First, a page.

Md. Jesuits may open high school in Baltimore

Low-income students would get work-study, college prep education

August 23, 2004|By Frank Langfitt | Frank Langfitt,SUN STAFF

The Maryland Jesuits are considering opening a high school in Baltimore that would, for the first time, provide low-income students a Catholic college prep education combined with professional experience through a corporate work-study program.

The Rev. William J. Watters, S.J., who is chairman of a committee conducting a feasibility study, said students would earn tuition money by working part time in professional offices ranging from law and investment firms to banks and hospitals.

The purpose is to expose some of Baltimore's most disadvantaged students to a work environment that could help propel them to college and white-collar careers.

"We [can] act as a bridge into a world that most of these students have no knowledge of, no experience of and no hope at all of ever being a part of," said Watters, who is stepping down as president of St. Ignatius Loyola Academy, a well-regarded middle school for low-income pupils, so he can concentrate on the study.

The proposed school would be modeled on Cristo Rey, a Jesuit high school that opened in Chicago eight years ago to address high dropout rates in a largely Mexican immigrant community. Officials at Cristo Rey, which means "Christ the King" in Spanish, say that more than 80 percent of their graduates are in college.

Schools based on the Cristo Rey model have opened in Texas, Colorado, California and Oregon.

The Jesuits' proposal comes at a challenging time for public and parochial education in Baltimore. Despite improved test scores, the city school system continues to draw criticism as it recovers from last spring's budget debacle. Since February, the Archdiocese of Baltimore has closed three city schools, noting falling enrollment and rising maintenance costs.

The Jesuits plan to launch their feasibility study next month. Watters said it will take eight to 10 months and focus on three questions: Does the community want such a school? Will business leaders support it? And can the Jesuits find appropriate space to house it?

Watters said the early response has been good. In a phone interview, Mayor Martin O'Malley said he would share the city's portfolio of vacant properties with the Jesuits to help them find a potential location.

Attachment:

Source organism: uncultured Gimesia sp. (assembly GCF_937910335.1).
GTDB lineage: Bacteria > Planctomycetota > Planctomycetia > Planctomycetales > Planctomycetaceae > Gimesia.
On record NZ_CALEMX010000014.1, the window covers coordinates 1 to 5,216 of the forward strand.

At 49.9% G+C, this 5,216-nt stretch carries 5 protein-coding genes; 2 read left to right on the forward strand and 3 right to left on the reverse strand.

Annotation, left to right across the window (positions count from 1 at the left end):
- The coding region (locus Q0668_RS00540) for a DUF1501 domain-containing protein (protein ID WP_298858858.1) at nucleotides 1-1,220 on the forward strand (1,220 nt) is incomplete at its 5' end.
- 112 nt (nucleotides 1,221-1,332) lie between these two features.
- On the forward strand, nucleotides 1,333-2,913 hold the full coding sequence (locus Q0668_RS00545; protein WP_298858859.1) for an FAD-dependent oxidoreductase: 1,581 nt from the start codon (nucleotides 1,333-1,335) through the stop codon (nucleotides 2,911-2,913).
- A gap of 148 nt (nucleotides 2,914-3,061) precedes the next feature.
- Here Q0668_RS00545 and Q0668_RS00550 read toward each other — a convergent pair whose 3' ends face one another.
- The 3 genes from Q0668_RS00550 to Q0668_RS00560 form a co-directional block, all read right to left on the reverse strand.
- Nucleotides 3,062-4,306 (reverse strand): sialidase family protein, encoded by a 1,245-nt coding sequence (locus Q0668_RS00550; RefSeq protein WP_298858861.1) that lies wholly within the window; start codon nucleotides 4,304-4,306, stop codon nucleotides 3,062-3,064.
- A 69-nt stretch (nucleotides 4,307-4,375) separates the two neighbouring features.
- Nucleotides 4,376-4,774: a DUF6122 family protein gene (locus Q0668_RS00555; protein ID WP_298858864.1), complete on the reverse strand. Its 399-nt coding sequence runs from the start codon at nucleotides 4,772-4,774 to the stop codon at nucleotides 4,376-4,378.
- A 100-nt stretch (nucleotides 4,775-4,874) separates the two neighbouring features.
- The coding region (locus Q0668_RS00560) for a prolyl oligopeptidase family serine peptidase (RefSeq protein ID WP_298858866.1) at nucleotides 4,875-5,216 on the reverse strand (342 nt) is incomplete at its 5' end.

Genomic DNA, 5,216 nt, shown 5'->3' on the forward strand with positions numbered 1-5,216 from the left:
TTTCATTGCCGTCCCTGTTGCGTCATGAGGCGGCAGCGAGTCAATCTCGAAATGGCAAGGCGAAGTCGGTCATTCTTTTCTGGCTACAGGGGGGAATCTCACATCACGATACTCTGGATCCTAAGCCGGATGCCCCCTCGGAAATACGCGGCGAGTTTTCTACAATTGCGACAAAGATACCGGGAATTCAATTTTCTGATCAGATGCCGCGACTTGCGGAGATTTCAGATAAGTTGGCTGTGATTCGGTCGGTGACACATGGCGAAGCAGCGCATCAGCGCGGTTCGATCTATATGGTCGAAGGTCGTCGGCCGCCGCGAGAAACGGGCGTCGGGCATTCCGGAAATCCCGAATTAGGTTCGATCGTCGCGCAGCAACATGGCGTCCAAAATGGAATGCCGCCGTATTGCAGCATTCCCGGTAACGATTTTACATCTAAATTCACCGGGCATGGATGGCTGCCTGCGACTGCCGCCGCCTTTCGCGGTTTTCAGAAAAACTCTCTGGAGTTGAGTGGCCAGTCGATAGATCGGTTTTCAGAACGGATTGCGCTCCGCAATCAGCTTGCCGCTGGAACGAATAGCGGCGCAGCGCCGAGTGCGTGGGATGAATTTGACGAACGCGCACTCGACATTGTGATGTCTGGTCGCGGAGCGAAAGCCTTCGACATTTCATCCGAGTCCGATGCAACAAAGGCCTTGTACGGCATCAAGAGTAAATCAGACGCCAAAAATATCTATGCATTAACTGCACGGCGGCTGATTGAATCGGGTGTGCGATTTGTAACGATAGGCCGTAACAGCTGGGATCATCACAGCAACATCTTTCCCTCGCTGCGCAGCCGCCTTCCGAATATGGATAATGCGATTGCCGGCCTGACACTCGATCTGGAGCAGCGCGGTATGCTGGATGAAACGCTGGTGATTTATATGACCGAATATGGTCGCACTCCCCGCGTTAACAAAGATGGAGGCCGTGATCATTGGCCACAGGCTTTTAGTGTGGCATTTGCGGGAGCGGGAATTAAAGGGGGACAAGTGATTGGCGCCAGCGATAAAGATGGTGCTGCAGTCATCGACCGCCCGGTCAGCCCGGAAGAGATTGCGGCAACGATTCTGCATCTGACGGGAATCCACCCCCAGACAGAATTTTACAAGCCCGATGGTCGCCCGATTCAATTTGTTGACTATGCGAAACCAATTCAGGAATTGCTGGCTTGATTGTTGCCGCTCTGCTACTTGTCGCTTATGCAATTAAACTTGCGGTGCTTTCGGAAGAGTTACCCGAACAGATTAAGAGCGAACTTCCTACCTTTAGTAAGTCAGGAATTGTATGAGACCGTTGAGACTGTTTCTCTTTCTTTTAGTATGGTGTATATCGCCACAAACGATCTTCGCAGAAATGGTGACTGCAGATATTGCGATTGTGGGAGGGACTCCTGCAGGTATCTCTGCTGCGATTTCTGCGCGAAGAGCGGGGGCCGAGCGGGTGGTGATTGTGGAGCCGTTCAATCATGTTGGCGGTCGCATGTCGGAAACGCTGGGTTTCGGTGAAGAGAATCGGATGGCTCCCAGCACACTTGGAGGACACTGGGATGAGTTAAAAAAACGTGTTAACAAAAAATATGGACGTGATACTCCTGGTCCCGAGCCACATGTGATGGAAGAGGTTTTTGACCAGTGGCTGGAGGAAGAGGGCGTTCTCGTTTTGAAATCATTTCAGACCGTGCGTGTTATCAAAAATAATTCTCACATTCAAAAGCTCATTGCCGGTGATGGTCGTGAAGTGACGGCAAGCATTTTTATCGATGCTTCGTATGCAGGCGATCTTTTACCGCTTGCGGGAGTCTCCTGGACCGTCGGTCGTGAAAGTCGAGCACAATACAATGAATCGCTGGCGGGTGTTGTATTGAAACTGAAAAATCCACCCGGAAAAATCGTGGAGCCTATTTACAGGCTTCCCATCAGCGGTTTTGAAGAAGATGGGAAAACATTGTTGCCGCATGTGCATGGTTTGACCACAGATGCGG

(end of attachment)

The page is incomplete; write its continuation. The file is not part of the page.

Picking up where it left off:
"I think it's a terrific and exciting concept for Baltimore," said O'Malley, a graduate of Jesuit-run Gonzaga College High School in Washington. "Jesuits clearly have a tremendous talent and effectiveness when it comes to education, and I think one of the most hopeful places I walk through in our city are the hallways over there at St. Ignatius Loyola Academy."

The Jesuits hope to find a rent-free property near downtown, with potential sites including vacant Catholic schools. Watters estimates that a former school could cost $250,000 to $500,000 to renovate, while other facilities could cost as much as $5 million.

Watters said the Jesuits would contribute some money to start-up costs and pursue the rest from foundations and private benefactors. The Cassin Educational Initiative Foundation in Massachusetts and the Bill and Melinda Gates Foundation have provided the first four years of administrative costs for Cristo Rey schools.

Watters said the school could open as early as 2006 and eventually have a student body of 300 to 400.

The Archdiocese of Baltimore's school system is greeting plans for a Cristo Rey school with qualified enthusiasm. Diocesan School Superintendent Ronald J. Valenti said he admires Cristo Rey schools, but acknowledged that one in Baltimore might attract students from schools run by the archdiocese.

"Sure I'm concerned," he said. The question is: "How can we make sure as we entertain these innovative ideas that we all can coexist?"

Despite such questions, Valenti said he thought a Cristo Rey school would draw most of its students from outside the Catholic system. The proposed school would primarily take students who are eligible for federally funded breakfast and lunch programs. Valenti said most of the Archdiocese's high school students come from higher-income households.

A Cristo Rey school would not compete with St. Ignatius, which is a middle school and does not have a work-study program.

Officials say the proposed school could be attractive to families who are struggling financially. Students would spend one day a week in professional internships that would pay about $5,000 of the school's anticipated $7,000 annual tuition.

Jobs could range from visiting patients in a hospital to working in the mailroom of an investment firm. Watters said he hopes to find companies willing to employ four students each, at a yearly cost of $20,000 to $24,000.

Baltimore's business community contributes about $1 million in annual scholarships for at-risk youths in the archdiocese's city schools. But Robert C. Embry Jr., head of the Abell Foundation, said he thinks companies might be willing to support a work-study program, in part, because they would receive labor in exchange.

"In concept, at least, it isn't going to cost the company anything," said Embry. He said the Abell Foundation, whose endowment came from the sale of The Sun's parent company to Times Mirror Co., would consider participating in the program.

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